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Should peaceful Americans feel sympathy for 'Wounded Warriors?'

 
 
Reply Mon 24 Aug, 2015 08:40 am
Wounded US combat veterans volunteered to be soldiers and go to war to murder other human beings. Can argue the semantics if you like, but both Einstein and the 'Red Baron' themselves call killing in war "murder."

If the USA is a nation of peace-loving good people, why are we being condityioned to feel sorry for US veterans who got injured doing what they chose to do? No one's drafted anymore. If you were dragged kicking and screaming into a warzone there's a cause to feel sorry for you. If you volunteered, none at all.

Some graphic images below showing what the 'proud, noble, honorable' people do for a living that never makes it onto tv news. Maybe if we saw these images once in a while we wouldn't regard war in such clean sterile terms?

http://3.bp.blogspot.com/_qUFDMUpk9jE/S5s1x1Ta-BI/AAAAAAAAfOs/UJTAA_6XFRA/s400/Fallujah%2Bmassacre.jpg

http://www.rawa.org/temp/runews/data/upimages/kunar_nato_airstrike_children_victims_apr_7_13.jpg
http://www.rawa.org/temp/runews/2014/08/11/amnesty-slams-us-poor-record-of-probing-civilian-killings-in-afghanistan.html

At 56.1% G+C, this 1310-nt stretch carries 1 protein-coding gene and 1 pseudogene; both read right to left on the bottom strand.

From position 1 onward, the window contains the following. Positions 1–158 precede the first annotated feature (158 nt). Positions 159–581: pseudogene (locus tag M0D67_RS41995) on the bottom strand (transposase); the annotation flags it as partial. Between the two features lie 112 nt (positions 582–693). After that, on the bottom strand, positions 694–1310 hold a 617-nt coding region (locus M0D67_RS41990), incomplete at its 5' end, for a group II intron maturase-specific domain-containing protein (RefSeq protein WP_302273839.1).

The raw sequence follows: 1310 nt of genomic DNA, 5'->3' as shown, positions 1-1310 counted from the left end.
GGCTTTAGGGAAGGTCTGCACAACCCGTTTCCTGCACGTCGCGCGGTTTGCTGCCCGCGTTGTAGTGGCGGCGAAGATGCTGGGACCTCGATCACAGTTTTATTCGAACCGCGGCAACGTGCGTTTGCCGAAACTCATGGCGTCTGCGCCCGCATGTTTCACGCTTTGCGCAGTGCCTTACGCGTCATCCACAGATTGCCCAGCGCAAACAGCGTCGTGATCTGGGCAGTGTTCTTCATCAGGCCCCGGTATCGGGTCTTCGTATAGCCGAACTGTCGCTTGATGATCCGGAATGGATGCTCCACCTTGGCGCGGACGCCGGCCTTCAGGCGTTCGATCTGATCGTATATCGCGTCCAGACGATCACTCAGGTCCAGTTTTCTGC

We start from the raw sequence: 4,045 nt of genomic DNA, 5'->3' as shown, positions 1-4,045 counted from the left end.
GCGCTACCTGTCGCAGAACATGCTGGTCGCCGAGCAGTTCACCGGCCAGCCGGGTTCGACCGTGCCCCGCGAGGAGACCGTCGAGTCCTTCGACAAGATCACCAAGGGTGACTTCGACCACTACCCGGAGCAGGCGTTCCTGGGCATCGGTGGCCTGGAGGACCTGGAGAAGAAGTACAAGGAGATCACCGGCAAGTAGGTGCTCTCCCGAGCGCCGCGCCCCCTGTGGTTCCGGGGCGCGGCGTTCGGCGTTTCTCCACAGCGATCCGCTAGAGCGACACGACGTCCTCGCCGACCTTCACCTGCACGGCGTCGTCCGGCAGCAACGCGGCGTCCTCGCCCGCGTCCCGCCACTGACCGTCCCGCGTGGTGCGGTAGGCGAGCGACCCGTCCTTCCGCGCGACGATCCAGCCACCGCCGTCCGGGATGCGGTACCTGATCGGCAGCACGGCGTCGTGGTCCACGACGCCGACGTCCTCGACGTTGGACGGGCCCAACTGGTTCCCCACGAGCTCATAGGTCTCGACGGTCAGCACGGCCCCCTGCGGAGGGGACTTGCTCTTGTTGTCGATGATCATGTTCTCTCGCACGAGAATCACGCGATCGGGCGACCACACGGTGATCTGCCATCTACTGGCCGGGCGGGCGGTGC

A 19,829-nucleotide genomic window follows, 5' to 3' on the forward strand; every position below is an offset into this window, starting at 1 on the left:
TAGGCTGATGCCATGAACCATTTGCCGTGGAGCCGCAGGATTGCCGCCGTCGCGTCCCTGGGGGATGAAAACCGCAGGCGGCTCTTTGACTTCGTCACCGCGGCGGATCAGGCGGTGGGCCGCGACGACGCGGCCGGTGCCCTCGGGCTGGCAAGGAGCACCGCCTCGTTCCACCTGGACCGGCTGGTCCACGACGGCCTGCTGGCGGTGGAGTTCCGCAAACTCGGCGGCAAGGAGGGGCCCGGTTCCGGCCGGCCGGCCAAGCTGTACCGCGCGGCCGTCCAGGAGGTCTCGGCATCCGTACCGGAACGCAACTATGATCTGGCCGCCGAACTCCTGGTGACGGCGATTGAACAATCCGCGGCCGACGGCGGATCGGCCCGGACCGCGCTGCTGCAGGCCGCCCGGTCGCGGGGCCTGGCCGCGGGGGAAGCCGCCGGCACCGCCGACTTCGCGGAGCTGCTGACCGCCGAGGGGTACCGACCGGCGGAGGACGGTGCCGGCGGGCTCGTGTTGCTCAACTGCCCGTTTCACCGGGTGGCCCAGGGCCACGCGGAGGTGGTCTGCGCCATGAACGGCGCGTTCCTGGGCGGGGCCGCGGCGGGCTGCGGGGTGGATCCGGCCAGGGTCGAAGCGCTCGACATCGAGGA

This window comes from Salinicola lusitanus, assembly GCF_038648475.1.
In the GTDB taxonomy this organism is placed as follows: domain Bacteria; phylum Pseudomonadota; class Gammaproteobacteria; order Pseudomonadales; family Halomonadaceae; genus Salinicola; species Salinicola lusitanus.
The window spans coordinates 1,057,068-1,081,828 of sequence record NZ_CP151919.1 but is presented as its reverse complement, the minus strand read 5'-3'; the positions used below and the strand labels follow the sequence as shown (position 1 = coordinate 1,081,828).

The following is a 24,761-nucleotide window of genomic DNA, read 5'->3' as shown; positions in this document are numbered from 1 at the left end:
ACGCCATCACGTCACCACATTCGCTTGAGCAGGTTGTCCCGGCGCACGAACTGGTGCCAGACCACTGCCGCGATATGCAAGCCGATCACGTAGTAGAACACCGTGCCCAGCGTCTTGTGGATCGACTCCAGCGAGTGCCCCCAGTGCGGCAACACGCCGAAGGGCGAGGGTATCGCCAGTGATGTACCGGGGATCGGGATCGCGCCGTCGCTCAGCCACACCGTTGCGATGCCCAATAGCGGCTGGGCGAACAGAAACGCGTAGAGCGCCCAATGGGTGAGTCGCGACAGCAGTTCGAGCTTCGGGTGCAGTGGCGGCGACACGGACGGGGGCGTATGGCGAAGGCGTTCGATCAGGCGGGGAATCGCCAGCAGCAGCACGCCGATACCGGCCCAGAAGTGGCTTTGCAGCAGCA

http://u2r2h-documents.blogspot.com/2010/08/routine-massacre-of-civilians-in-iraq.html
"Former GIs Describe US Policy of Firing on Civilians"

http://stopwar.org.uk/news/yes-isis-are-barbaric-savages-but-what-should-we-call-us-and-uk-mass-murderers-of-civilians

"According to the UK-based Bureau of Investigative Journalism, some 2,400 people were killed by US drone strikes in Afghanistan, Pakistan, Somalia and Yemen during the first five years of Barack Obama’s presidency. The study claims that as many as 951 of these deaths were civilians and that almost 200 of the victims were children.

These numbers are corroborated by another study conducted by the Columbia Law School which reports that approximately 600 people were killed by US drone strikes in Pakistan in 2011. According to the report, as many as 155 of those killed were civilians. Together, these two reports suggest that 30 to 40 percent of people killed by US military operations in Afghanistan and Pakistan are civilians."

Until we recognize that terrorism is the result of these kinds of atrocities by our own side, we'll continue authorizing our government to do what resulted in the terrorism in a vicious never-ending circle of murder and horror. ISIL didn't wake up one day and arbitraily decide to attack the US. They woke up one day and started attacking the US becuase we'd been killing their family members.
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Type: Question • Score: 5 • Views: 1,461 • Replies: 9
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HesDeltanCaptain
 
  2  
Reply Mon 24 Aug, 2015 08:51 am
Interesting tag choice, 'coward.' Funny how it was posted anonymously. If not a coward yourself, why not identify yourself and stand by what you write?
Foofie
 
  -1  
Reply Mon 24 Aug, 2015 09:54 am
@HesDeltanCaptain,
HesDeltanCaptain wrote:



If the USA is a nation of peace-loving good people, why are we being condityioned to feel sorry for US veterans who got injured doing what they chose to do? No one's drafted anymore. If you were dragged kicking and screaming into a warzone there's a cause to feel sorry for you. If you volunteered, none at all.